In guidance issued in late November, the IRS confirmed that taxpayers that received a Paycheck Protection Program (PPP) loan and that paid eligible expenses with proceeds from that loan cannot deduct those expenses in the tax year in which the expenses were paid if, at the end of that tax year, the taxpayer reasonably expects to receive forgiveness of the covered loan based on the otherwise deductible expenses.
The IRS ruling discusses two situations in which a taxpayer receives a PPP loan in 2020 and pays expenses, including payroll, mortgage interest, and rent, that are eligible expenses under the CARES Act. In one situation, the taxpayer applies for forgiveness of the PPP loan (and knew the amount of expenses that qualifies) in November 2020 but has not been informed by the lender at the end of 2020 whether the loan will be forgiven. In the second situation, the taxpayer has not applied for loan forgiveness by the end of 2020 but knew the amount of expenses that qualifies.
The IRS says in both situations, the taxpayer has a reasonable expectation of reimbursement (in the form of loan forgiveness) at the end of 2020; therefore, deduction of the expenses is inappropriate.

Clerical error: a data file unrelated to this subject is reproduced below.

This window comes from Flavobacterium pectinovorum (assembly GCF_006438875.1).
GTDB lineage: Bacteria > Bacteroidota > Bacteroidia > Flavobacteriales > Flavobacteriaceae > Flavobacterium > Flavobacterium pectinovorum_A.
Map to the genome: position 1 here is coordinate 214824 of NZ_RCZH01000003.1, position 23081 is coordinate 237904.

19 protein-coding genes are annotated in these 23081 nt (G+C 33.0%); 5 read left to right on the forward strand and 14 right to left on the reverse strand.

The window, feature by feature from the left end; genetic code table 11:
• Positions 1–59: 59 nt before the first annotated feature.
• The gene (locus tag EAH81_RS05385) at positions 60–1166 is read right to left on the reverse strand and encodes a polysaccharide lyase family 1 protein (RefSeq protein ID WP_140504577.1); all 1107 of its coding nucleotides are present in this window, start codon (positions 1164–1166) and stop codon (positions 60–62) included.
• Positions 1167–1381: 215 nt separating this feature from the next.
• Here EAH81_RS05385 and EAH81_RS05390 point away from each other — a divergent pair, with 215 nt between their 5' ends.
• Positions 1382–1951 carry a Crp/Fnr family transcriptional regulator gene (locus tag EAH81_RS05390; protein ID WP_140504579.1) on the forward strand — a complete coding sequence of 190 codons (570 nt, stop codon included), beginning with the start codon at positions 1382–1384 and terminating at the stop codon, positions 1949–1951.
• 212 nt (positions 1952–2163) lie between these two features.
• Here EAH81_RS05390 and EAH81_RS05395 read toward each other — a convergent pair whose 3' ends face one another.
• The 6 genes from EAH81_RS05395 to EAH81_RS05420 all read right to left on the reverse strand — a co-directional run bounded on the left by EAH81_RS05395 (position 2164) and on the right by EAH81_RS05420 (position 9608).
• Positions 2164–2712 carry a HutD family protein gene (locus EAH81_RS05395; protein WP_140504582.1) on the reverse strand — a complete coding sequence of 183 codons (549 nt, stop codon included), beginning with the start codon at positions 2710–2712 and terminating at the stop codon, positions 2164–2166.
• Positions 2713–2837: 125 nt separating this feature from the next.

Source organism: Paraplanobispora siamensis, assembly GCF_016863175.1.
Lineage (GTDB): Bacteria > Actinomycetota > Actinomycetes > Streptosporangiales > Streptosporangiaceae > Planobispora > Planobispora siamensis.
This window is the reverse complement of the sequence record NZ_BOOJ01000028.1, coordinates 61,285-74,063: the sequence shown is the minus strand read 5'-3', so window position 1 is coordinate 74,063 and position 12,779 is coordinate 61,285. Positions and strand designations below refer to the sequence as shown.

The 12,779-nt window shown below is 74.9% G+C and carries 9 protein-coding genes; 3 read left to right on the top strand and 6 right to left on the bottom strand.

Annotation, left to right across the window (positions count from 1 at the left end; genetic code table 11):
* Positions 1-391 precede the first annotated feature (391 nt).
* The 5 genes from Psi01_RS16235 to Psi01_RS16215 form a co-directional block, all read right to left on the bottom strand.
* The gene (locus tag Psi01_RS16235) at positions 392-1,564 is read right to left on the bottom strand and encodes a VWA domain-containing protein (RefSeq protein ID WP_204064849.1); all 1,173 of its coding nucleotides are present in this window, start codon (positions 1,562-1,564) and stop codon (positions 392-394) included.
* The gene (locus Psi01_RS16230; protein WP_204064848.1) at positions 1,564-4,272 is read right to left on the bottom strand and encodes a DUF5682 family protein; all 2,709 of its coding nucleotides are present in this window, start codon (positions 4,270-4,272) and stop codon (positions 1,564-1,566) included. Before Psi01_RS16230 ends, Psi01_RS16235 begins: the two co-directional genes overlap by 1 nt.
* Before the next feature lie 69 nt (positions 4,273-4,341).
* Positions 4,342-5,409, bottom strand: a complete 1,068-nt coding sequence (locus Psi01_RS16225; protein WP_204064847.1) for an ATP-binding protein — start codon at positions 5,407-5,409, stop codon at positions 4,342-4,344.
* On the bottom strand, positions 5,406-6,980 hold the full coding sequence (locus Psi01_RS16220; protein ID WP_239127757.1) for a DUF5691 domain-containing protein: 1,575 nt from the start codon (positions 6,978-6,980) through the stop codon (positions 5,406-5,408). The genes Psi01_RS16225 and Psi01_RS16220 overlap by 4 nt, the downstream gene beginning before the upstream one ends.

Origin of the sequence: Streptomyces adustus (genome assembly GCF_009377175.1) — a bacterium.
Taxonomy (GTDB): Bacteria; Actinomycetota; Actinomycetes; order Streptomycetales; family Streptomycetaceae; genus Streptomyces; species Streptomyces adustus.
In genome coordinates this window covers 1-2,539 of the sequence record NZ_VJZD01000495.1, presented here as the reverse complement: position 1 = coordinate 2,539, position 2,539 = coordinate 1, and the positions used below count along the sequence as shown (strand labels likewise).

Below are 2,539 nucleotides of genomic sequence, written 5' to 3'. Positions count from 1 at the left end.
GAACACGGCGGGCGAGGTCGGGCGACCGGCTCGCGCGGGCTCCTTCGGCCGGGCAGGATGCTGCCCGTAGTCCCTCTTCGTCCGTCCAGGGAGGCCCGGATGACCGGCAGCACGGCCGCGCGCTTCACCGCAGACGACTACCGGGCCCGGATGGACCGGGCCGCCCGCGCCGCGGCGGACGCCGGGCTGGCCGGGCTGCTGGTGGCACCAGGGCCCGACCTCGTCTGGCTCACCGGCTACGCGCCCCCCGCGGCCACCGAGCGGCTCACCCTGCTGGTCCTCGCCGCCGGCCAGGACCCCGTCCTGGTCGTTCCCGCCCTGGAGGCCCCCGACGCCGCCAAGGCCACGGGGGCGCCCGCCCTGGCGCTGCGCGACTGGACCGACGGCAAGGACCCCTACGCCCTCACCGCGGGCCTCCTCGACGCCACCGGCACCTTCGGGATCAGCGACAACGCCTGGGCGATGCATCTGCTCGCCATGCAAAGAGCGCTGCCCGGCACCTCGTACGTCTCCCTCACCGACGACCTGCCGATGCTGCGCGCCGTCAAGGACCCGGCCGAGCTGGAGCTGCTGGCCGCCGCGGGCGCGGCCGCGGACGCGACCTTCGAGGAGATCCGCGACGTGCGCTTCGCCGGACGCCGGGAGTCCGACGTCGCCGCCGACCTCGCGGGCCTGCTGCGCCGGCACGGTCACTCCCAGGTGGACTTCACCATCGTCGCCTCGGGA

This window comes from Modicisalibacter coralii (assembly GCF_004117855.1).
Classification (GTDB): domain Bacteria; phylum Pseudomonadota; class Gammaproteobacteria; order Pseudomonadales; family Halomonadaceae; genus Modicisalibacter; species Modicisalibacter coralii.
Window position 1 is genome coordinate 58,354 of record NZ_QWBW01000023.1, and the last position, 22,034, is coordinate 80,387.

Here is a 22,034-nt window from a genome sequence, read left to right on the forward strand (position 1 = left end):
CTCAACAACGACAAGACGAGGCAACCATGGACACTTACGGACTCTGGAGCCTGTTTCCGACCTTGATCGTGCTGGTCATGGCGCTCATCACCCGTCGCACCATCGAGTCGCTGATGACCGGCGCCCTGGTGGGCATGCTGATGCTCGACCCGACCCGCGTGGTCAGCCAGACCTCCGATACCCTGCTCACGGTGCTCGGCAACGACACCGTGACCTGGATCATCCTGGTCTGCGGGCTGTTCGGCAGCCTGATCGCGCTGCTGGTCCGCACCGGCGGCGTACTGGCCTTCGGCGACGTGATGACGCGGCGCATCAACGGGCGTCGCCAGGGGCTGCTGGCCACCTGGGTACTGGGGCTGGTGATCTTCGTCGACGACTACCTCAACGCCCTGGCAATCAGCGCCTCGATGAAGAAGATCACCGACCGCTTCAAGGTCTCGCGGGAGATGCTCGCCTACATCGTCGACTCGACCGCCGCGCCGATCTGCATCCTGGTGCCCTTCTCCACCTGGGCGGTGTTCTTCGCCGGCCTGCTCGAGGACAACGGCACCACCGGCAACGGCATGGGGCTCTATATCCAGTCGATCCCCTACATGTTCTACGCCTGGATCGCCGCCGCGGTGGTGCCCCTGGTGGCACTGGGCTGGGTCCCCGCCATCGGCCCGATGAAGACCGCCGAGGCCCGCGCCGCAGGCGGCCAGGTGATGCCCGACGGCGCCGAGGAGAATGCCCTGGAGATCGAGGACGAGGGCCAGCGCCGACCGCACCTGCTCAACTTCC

Safe harbor if loan is not forgiven
In separate guidance, the IRS issued safe-harbor rules that allow a taxpayer to claim a deduction in the taxpayer’s 2020 tax year for certain otherwise deductible eligible 2020 expenses if the taxpayer received a PPP loan that the taxpayer expects to be forgiven after its 2020 tax year and in a later year the taxpayer is denied PPP loan forgiveness, or the taxpayer decides not to request PPP loan forgiveness. In that situation, under the revenue procedure’s safe harbor, the taxpayer can deduct some or all of the expenses on a tax return, extension, or amended return.
How might this affect you?
Prior to this guidance from the IRS, there was considerable uncertainty regarding how PPP loan forgivness might affect a person’s tax situation, and whether PPP loan forgiveness should be pursued in 2020, or if forgiveness should be delayed until 2021. With this guidance, it is now clear that in many cases PPP loan recipients should pursue loan forgiveness immediately with the knowledge that the safe harbor is available in the event that loan forgiveness is denied.
If you or your business is the recipient of a PPP loan, contact our office so that we can look at your individual circumstances and evaluate how this new guidance affects your personal situation.
This article carries no official authority, and its contents should not be acted upon without professional advice. For more information about this topic, please contact our office.